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    How Things Have Changed in the Pasadena, San Marino, and Altadena Markets

    Prices have skyrocketed, but that doesn’t mean a crash is near.


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    I predicted the market would go up 5% to 7% this year in one of my past videos, but unfortunately, I was wrong. The numbers proved to be a little bit different in our area, so today I’ll be explaining how things have actually turned out in three local markets: Pasadena, San Marino, and Altadena.

    In 2020, the average list price in Pasadena was $918,000. This increased to $925,000 in 2021. However, the sale price rose 13% from last year to now, increasing from about $1 million to $1.2 million. Properties still spend an average of 52 to 56 days on the market.

    For San Marino, the average list price in 2020 was just over $1.8 million. It’s since increased to just under $2 million. The average sale price was $2.4 million last year, and it increased by 10% to $2.7 million this year.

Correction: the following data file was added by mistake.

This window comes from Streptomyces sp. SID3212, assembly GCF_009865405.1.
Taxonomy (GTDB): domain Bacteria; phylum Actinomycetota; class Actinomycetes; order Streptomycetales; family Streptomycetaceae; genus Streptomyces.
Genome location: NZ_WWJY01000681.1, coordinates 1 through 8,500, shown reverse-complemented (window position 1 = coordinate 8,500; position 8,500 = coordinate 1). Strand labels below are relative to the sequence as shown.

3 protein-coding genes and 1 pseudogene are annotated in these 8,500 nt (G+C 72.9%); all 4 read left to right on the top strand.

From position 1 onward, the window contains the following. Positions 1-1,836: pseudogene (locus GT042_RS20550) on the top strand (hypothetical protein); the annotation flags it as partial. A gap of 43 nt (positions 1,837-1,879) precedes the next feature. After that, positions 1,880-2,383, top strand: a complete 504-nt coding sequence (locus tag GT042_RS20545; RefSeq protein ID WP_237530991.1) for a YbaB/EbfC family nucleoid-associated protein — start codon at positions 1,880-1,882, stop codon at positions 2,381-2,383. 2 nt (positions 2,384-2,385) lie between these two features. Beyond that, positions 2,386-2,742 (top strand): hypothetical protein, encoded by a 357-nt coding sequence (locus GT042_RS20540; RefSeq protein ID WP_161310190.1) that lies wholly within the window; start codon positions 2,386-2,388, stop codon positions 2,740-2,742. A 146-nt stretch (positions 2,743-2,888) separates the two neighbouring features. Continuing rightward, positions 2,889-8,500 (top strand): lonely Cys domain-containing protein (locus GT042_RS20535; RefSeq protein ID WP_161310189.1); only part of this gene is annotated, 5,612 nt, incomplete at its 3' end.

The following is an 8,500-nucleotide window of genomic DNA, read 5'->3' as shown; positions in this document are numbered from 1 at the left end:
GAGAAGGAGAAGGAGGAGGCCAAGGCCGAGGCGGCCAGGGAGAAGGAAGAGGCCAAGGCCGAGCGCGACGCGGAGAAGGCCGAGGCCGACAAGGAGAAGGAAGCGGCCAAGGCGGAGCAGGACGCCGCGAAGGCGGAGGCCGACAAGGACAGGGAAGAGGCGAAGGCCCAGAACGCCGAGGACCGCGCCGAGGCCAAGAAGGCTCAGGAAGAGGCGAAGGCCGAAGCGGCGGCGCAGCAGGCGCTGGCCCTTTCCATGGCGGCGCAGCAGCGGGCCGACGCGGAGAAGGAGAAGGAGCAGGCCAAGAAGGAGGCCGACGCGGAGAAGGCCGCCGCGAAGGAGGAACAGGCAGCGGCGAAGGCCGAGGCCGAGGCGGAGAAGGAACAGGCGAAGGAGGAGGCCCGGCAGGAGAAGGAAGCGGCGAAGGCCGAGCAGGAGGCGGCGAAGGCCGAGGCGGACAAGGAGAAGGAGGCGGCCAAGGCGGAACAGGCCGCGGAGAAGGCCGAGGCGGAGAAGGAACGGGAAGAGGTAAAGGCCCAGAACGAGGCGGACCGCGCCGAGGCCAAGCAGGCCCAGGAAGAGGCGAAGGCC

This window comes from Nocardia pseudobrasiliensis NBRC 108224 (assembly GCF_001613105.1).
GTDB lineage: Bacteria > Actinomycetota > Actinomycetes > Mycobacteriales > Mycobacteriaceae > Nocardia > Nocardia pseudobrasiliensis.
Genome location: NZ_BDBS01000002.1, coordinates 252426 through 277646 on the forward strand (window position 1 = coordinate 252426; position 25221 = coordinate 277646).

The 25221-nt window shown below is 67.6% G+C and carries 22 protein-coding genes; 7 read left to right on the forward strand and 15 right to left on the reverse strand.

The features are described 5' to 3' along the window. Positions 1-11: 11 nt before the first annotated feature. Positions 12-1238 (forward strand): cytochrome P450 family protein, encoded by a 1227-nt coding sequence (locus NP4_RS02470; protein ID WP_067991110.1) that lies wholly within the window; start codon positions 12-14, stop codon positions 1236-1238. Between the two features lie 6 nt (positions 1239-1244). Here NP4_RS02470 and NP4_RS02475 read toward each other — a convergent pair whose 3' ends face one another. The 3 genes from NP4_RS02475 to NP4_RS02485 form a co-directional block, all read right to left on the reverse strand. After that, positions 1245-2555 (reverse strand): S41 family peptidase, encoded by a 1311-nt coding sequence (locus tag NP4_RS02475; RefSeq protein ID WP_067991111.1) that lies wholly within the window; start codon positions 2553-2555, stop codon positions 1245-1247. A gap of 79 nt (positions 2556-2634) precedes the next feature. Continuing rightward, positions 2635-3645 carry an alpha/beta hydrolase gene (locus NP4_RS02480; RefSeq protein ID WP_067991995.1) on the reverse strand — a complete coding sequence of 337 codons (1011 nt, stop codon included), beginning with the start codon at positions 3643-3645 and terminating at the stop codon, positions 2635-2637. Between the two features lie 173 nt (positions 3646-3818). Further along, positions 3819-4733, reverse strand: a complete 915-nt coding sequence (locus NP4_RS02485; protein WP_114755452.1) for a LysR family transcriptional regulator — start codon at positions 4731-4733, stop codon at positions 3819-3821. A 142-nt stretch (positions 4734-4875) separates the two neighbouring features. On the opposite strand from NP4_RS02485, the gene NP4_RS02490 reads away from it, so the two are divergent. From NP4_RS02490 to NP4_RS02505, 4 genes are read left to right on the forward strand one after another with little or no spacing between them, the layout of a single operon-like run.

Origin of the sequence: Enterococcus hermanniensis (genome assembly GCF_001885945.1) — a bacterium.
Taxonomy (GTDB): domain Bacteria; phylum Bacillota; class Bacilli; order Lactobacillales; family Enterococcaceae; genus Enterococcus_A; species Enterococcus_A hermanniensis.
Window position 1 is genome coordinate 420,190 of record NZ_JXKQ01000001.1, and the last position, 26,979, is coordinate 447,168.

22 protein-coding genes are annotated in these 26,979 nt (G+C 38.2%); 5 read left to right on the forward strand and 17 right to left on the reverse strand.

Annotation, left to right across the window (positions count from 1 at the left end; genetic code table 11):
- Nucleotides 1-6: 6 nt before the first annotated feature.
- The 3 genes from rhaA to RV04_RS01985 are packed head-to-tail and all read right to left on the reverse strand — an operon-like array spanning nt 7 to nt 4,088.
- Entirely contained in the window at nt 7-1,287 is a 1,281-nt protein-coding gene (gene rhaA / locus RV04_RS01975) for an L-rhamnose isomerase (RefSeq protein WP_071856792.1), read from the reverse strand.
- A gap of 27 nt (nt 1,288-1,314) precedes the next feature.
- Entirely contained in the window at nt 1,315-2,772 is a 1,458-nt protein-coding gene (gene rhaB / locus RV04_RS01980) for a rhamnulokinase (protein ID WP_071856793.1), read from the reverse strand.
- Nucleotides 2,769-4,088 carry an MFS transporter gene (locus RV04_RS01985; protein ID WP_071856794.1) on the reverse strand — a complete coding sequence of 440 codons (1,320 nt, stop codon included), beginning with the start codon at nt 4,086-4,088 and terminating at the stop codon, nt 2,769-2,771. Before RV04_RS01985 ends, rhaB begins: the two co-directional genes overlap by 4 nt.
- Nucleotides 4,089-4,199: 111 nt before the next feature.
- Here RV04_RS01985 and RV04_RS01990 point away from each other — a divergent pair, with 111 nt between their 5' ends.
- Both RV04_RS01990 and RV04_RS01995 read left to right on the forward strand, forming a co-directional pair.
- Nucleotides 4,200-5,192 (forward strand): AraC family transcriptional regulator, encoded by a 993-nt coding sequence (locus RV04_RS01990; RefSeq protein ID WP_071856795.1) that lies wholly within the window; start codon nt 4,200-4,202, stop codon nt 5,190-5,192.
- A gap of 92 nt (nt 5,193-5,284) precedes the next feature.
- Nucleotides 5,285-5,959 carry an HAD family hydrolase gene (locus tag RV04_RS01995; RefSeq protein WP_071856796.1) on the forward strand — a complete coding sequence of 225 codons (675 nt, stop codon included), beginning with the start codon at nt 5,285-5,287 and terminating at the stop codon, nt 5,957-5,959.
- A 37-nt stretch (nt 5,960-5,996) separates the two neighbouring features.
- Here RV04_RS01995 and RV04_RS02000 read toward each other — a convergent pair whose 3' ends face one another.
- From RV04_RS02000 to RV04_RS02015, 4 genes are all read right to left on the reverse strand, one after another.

Altadena seems to be growing exponentially. The average list price was $572,000 in 2020 and $578,000 in 2021. The sales price was $885,000 in 2020, but now it’s increased by a whopping 29% to $1.5 million. The market here is absolutely blowing up.

    “My predictions were wrong—prices increased by much more than 5% to 7%.”

    Because of these skyrocketing prices, many buyers are thinking of sitting out for a while and waiting for the market to crash. Well, I don’t think that’s going to happen anytime soon; I believe the market will continue rising for another year or two before it finally plateaus.

    Our market today is much different than it was during the 2009 crash. Banks were essentially giving loans to anyone who said they had an income, and people were pulling out equity to buy big-ticket items. Well, everyone basically learned their lesson, so homeowners are holding on to their equity, and banks have created many more hoops to jump through. Today we’re seeing people put 30% to 40% down, and many are even paying in cash. We’re not going to see short sales or foreclosures.

    Like I said at the beginning, my predictions were wrong—prices increased by much more than 5% to 7%. If you’d like to learn more about how things have changed in your neighborhood, or if you have any questions, feel free to reach out to me. I look forward to hearing from you soon.

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